Unemployment is down, the economy is on the up, and apparently it's boom time for Scotland's knitwear industry (producing all those extra jumpers David Cameron insists are all we'll need to survive winter fuel price hikes).
So how come the cost of living for us plebs is still rising faster than a Royal Mail fat cat's bank balance?
The UK's national debt is a mind-blowing one trillion pounds and rising. I know, getting your head around £1,000,000,000,000 isn't easy.
Cameron likes to give the impression his Government is paying off that debt. They're not.
The coalition spends £120 billion-a-year more than it raises in tax, creating their own budget deficit, and Chancellor George Osborne's own payday lenders charge him an eye-watering £49bn in annual interest.
That's more than we spend on defence and our fourth highest bill after social security, health and education.
Like us plebs, before tackling the capital, Osborne must first pay off that interest, which is predicted to top £70bn. And the national debt will continue to rise even if the deficit shrinks.
And regardless of who wins next year's referendum or the 2015 General Election, we all know who'll be saddled with the repayments.
In 1999, Tony Blair vowed to end child poverty by 2020. Easy for him to say, knowing he'd be long gone.
Cameron could do little but honour that pledge but last week his own Social Mobility and Child Poverty Commission warned his target will "in all likelihood be missed by a considerable margin" and that "Britain remains a deeply divided country."
Considerable means two million children having to rely on food banks.
Deep division is created and we end up blaming for our troubles the unemployed, the disabled, pensioners and asylum seekers. It's all tosh.
Anyway, Britain is awash with money.
Last week, HMRC admitted the gap between tax it is owed and what it collects is £35bn-a-year.
But that doesn't include the £25bn dodged in tax avoidance and £70bn ripped off in tax evasion. So that's £130bn right there.
Meanwhile, the UK's 1000 richest people saw their wealth grow by £155bn over the past five years, and those earning £1m-a-year got a £42,000 tax cut from George Osborne.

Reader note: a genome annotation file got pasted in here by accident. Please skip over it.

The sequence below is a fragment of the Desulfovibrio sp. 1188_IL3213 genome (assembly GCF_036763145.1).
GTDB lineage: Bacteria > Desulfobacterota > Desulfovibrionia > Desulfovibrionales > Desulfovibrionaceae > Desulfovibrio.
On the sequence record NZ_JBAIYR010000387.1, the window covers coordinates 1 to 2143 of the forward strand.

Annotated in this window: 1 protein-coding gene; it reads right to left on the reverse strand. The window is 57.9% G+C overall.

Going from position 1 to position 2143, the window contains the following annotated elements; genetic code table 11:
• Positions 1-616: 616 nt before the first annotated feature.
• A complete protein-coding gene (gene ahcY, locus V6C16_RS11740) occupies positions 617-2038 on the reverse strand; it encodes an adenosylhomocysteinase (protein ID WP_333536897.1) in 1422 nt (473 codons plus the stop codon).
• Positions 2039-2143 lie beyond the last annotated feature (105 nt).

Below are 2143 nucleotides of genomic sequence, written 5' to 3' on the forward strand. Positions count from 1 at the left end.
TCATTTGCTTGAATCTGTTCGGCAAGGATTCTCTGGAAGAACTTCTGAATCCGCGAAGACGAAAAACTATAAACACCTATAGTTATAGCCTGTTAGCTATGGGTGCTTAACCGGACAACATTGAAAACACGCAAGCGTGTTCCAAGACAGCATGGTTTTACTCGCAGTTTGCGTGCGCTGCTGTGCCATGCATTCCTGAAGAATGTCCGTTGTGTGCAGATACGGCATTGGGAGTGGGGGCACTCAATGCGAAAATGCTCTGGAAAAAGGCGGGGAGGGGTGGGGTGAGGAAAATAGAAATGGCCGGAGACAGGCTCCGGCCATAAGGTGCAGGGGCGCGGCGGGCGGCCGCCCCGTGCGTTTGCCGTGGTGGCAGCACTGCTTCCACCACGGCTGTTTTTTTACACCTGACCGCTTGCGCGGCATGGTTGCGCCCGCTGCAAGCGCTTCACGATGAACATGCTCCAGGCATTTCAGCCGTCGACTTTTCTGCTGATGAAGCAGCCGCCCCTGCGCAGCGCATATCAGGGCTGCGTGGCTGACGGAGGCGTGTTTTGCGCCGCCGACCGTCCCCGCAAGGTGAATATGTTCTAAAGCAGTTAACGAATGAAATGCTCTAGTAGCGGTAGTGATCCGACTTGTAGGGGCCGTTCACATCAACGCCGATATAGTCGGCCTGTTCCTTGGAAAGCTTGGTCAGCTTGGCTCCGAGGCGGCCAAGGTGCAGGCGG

Bankers, the same guys who helped drop us in this mess, have since trousered £7bn in bonuses. And don't even start me on oil. Successive governments have frittered it away, bribing the electorate.
Ed Miliband's latest 2015 election carrot is a pledge to hammer payday lenders.
Trust good old 'Red Ed'. He's already promised to freeze energy prices in exchange for the keys to No 10. If he adds in lawyers, estate agents and journalists, 2015 will be a skoosh for Labour.
But Ed the new populist wouldn't close payday loan rackets, he'd merely look at exorbitant interest charges.
He wants vulnerable folk to continue borrowing, so Chancellor Ed Balls (there's a thought!) can look good by hitting lenders with higher taxes - and use the money to expand credit unions.
Red Ed fittingly made this latest pledge in Peckham. Not even local hero Del Boy would think it makes sense.
Britain has been going in circles for years, wasting time and money and lives.
Child Poverty Commission chairman Alan Milburn, the former Labour health secretary, concludes that "being born poor often leads to a lifetime of poverty" and that "being in work is no longer necessarily a route out of poverty".
NHS Scotland tells us the rich and poor gap leads to thousands of unnecessary deaths.
And Oxford Uni swots discover kids from wealthier families are more successful in exams than poorer children.
Talk about stating the bleeding obvious! For God's sake, these were known facts before I was born. When are our so-called leaders going to do something about it?
It makes the blood boil, but then Cameron will probably claim that's his latest winter heating innovation. Happy days, indeed.
ALEX Salmond proved again at the SNP conference he is the canniest operator in British politics.
The First Minister's popularity rating remains impressively high, at least north of Westminster, as does the electorate's faith in his devolved government.
But that very success could prove Salmond's biggest obstacle to independence.
Scots already enjoy autonomy over education, health and social services, housing, policing, transport.
Prescriptions, care for the elderly and university fees are free. Do we risk all that with a 'yes' vote?
Now, if we could only add tax-raising powers, would we have the best of both worlds?
The SNP white paper will make interesting reading on November 26.